To understand the challenges confronting Bashar al-Asad—and to draw the correct implications of such understanding for U.S. policy—it is imperative to review the political and strategic situation that he stepped into in 2000. In other words, before examining Bashar’s record as president of Syria and considering future possibilities, it is necessary to understand the achievements, failures, and unfinished business that he took over from his father. Hafiz al-Asad was Syria’s longest-ruling post-independence leader, dominating Syrian politics for three decades and, more than any other figure, shaping its current political order and social structures.¹ Thus the regime that Bashar...

  8. CHAPTER THREE Bashar and the Possibilities of Domestic Reform
    (pp. 57-98)

    A range of competing images of Bashar as a national leader is at play in current analytic discussions about Syria. The three principal images, described in chapter 1, are of Bashar as closet reformer, loyal son, and neophyte. Each of these images offers a relatively simple and straightforward explanation for policy outcomes during his tenure, and each carries its own implications regarding the most appropriate U.S. policy toward Syria. But, while each image captures some portion of the “truth” about Bashar, none in itself provides a wholly adequate framework for understanding Syrian politics and policymaking under his leadership. To develop...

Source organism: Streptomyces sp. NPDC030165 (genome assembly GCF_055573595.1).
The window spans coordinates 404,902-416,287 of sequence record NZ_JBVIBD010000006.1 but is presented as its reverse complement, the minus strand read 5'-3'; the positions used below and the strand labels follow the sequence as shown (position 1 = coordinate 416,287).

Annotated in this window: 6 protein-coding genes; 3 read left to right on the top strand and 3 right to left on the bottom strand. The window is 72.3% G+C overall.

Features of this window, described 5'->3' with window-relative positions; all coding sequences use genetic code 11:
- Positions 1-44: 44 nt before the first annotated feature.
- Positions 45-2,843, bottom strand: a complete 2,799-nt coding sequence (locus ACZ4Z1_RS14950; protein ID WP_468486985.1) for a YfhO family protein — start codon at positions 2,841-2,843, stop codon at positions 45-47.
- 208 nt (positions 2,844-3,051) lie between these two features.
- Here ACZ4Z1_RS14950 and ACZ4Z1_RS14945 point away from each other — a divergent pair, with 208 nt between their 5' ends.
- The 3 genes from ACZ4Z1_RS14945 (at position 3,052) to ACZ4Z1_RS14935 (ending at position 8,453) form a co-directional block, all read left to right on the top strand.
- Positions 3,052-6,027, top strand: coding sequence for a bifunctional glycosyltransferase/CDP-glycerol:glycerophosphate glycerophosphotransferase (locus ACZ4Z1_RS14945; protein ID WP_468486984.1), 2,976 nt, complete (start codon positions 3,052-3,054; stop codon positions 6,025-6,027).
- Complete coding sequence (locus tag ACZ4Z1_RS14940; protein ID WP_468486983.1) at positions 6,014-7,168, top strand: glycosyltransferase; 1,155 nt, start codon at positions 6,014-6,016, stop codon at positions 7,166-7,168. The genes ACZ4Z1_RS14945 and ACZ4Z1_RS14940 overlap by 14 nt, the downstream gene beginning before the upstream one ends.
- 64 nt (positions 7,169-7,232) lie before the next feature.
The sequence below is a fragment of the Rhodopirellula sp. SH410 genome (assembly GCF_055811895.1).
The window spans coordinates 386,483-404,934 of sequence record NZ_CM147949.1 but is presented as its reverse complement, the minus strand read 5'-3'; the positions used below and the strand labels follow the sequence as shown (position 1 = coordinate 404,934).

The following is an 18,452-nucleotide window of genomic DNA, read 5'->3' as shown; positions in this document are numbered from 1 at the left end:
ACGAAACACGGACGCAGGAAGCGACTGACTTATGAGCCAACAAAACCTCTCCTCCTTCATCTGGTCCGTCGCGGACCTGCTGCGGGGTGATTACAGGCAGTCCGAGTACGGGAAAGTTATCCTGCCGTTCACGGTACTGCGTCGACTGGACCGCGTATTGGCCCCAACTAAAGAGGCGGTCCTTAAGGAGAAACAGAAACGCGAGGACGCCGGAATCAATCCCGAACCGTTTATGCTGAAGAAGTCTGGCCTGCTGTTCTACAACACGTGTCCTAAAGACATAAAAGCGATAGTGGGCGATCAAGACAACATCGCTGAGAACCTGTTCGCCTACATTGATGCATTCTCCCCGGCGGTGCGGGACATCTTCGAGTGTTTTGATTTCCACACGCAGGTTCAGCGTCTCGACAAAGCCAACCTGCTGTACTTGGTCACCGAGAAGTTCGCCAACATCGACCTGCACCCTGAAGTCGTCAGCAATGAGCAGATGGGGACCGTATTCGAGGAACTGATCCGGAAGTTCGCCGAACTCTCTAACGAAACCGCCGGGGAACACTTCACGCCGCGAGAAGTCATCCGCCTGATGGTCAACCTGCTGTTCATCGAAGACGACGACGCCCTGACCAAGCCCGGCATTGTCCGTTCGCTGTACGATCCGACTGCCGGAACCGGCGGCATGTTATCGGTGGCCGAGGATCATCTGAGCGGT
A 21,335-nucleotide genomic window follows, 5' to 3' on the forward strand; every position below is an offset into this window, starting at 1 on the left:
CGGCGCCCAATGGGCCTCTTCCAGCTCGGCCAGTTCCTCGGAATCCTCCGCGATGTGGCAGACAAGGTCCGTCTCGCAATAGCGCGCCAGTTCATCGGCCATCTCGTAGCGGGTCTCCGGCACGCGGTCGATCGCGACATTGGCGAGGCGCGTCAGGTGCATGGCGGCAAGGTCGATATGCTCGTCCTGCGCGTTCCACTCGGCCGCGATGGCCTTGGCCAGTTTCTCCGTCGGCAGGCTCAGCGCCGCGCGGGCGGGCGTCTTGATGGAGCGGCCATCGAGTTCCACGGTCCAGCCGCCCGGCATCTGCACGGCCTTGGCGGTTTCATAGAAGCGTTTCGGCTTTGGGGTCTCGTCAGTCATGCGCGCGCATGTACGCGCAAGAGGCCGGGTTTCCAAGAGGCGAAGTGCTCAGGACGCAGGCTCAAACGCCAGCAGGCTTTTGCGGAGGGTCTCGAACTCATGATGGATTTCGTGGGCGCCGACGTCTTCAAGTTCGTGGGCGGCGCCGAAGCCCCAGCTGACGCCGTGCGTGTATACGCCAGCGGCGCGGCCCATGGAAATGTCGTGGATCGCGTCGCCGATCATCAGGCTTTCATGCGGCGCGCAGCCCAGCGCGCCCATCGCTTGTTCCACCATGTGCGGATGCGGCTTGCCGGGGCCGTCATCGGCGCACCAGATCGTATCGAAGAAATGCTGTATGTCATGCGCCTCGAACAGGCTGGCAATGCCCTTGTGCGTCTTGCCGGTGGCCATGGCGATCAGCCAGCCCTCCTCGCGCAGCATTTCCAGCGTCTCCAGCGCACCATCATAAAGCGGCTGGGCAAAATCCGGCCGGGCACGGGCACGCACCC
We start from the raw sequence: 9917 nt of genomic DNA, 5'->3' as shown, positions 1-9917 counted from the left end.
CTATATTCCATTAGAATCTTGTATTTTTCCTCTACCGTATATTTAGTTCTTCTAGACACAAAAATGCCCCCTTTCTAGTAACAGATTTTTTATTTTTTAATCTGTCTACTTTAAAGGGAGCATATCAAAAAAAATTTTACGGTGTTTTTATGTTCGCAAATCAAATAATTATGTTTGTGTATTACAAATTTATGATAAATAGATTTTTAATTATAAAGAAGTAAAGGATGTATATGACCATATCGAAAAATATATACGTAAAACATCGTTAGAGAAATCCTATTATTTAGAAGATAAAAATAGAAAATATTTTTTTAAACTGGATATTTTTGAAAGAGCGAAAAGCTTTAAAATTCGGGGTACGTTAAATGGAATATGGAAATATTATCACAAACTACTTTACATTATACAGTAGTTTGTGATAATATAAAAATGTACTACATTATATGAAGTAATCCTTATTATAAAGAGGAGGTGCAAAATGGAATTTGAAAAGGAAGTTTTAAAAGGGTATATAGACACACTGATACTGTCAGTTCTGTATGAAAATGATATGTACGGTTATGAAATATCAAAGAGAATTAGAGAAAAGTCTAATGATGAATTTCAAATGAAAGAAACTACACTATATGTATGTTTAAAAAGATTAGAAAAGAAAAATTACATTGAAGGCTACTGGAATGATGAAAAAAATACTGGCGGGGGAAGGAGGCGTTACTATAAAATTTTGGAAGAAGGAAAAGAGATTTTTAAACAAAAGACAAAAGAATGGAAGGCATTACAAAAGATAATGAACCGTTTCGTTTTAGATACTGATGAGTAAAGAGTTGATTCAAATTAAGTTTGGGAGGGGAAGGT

9. CHAPTER FOUR Bashar and Syria’s Place in the Regional Order
    (pp. 99-146)

    Protecting Syria’s place in the regional order has been particularly trying for Bashar during the initial years of his presidency. The first four and a half years of his tenure were a period of tumult and strategic fluctuation unusual even by Middle Eastern standards. Navigating these stormy waters was bound to be a special challenge for a new national leader.